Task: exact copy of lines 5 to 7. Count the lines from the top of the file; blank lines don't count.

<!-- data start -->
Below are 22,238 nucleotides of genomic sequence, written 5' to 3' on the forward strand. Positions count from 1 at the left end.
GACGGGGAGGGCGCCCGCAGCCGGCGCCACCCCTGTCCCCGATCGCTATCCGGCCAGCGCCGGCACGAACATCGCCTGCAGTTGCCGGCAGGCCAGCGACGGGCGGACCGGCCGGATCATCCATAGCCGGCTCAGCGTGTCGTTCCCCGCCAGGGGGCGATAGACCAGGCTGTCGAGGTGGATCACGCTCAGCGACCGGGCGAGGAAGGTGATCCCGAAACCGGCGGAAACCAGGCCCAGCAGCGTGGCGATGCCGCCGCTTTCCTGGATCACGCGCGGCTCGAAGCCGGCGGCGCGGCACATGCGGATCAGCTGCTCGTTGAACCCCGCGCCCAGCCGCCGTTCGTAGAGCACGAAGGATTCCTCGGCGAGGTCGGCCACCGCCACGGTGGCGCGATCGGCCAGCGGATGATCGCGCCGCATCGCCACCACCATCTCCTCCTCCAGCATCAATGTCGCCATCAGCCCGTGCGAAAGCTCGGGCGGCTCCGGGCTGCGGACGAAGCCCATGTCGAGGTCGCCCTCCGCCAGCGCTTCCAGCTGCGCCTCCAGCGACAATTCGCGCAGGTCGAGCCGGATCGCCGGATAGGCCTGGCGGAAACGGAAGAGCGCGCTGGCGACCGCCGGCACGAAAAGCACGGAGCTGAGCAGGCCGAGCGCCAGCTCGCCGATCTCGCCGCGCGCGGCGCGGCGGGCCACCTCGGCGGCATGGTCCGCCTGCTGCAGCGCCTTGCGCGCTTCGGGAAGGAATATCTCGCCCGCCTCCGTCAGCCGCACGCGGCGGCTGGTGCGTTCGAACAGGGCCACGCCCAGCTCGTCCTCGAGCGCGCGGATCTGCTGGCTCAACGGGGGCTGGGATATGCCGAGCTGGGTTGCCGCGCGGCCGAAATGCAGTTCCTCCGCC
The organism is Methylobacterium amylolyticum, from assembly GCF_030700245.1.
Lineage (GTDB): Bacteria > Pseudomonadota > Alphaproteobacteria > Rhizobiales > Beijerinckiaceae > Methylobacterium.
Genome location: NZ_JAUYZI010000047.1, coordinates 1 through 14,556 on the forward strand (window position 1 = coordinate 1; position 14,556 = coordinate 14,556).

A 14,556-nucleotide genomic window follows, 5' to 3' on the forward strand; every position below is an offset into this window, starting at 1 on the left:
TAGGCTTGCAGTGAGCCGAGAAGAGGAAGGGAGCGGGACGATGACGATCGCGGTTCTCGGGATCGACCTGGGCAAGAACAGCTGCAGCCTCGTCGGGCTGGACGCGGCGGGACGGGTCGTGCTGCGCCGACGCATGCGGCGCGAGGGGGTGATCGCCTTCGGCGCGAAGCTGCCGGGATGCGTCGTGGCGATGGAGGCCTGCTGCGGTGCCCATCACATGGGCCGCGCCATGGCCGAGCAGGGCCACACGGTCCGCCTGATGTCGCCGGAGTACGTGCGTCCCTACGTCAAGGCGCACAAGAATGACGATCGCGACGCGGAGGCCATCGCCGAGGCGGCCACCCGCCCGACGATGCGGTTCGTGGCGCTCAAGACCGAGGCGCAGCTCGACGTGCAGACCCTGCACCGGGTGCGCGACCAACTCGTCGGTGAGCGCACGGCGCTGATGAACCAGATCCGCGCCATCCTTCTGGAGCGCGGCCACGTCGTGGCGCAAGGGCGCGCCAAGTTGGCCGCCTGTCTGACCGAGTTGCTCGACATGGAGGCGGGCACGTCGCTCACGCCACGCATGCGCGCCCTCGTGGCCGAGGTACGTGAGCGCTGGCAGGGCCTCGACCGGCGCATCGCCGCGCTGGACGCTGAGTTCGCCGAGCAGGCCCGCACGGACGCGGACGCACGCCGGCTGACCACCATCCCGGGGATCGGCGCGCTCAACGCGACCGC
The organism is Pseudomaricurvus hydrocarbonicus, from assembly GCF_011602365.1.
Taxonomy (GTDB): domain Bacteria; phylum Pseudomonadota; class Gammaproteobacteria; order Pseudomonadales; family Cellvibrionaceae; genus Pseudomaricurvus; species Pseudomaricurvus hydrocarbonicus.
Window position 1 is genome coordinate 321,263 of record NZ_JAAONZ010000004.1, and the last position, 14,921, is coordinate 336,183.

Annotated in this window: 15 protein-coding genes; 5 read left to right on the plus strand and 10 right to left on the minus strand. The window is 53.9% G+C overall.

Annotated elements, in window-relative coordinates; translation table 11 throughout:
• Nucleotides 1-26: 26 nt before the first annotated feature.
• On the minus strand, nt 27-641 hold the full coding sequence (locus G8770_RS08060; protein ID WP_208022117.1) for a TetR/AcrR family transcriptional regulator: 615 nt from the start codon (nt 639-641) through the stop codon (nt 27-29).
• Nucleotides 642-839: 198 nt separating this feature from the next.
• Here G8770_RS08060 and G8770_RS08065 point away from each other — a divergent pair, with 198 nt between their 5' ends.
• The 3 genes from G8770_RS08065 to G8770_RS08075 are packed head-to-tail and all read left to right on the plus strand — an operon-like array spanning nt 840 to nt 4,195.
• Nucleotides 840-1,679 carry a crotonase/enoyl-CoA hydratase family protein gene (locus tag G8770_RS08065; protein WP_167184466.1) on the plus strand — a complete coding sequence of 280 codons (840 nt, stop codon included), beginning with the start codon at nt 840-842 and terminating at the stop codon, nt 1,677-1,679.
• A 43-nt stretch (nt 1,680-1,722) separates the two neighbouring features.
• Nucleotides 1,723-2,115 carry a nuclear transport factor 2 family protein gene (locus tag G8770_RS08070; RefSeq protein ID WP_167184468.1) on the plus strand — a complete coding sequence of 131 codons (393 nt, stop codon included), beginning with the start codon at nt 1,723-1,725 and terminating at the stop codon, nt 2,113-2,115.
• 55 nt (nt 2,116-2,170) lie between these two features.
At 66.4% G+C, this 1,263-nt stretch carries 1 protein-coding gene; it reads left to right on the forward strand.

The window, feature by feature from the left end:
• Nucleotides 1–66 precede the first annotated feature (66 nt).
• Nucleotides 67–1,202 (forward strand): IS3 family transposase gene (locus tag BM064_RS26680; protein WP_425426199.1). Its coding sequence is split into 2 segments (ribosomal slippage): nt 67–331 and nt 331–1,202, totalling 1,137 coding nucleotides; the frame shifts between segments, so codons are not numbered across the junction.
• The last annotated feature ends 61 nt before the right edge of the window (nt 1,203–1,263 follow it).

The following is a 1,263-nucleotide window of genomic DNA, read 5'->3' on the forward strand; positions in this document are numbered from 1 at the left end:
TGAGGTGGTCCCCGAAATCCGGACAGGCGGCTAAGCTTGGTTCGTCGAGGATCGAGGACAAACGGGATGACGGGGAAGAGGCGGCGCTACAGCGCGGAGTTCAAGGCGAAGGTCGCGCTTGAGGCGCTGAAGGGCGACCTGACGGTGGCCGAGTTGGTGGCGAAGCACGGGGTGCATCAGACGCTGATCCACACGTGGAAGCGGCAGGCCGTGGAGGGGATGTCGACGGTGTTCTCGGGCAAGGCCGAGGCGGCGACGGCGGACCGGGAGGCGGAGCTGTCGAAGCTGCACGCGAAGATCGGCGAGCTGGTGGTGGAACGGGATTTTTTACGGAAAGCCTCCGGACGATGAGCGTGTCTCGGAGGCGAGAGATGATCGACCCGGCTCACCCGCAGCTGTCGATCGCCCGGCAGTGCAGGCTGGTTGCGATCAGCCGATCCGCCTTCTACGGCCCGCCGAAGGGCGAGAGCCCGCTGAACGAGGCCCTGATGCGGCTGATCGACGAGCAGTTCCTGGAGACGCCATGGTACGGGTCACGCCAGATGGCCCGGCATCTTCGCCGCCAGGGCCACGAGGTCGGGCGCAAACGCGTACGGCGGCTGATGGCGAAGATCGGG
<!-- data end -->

Genome location: NZ_JAUYZI010000047.1, coordinates 1 through 14,556 on the forward strand (window position 1 = coordinate 1; position 14,556 = coordinate 14,556).

A 14,556-nucleotide genomic window follows, 5' to 3' on the forward strand; every position below is an offset into this window, starting at 1 on the left:
TAGGCTTGCAGTGAGCCGAGAAGAGGAAGGGAGCGGGACGATGACGATCGCGGTTCTCGGGATCGACCTGGGCAAGAACAGCTGCAGCCTCGTCGGGCTGGACGCGGCGGGACGGGTCGTGCTGCGCCGACGCATGCGGCGCGAGGGGGTGATCGCCTTCGGCGCGAAGCTGCCGGGATGCGTCGTGGCGATGGAGGCCTGCTGCGGTGCCCATCACATGGGCCGCGCCATGGCCGAGCAGGGCCACACGGTCCGCCTGATGTCGCCGGAGTACGTGCGTCCCTACGTCAAGGCGCACAAGAATGACGATCGCGACGCGGAGGCCATCGCCGAGGCGGCCACCCGCCCGACGATGCGGTTCGTGGCGCTCAAGACCGAGGCGCAGCTCGACGTGCAGACCCTGCACCGGGTGCGCGACCAACTCGTCGGTGAGCGCACGGCGCTGATGAACCAGATCCGCGCCATCCTTCTGGAGCGCGGCCACGTCGTGGCGCAAGGGCGCGCCAAGTTGGCCGCCTGTCTGACCGAGTTGCTCGACATGGAGGCGGGCACGTCGCTCACGCCACGCATGCGCGCCCTCGTGGCCGAGGTACGTGAGCGCTGGCAGGGCCTCGACCGGCGCATCGCCGCGCTGGACGCTGAGTTCGCCGAGCAGGCCCGCACGGACGCGGACGCACGCCGGCTGACCACCATCCCGGGGATCGGCGCGCTCAACGCGACCGC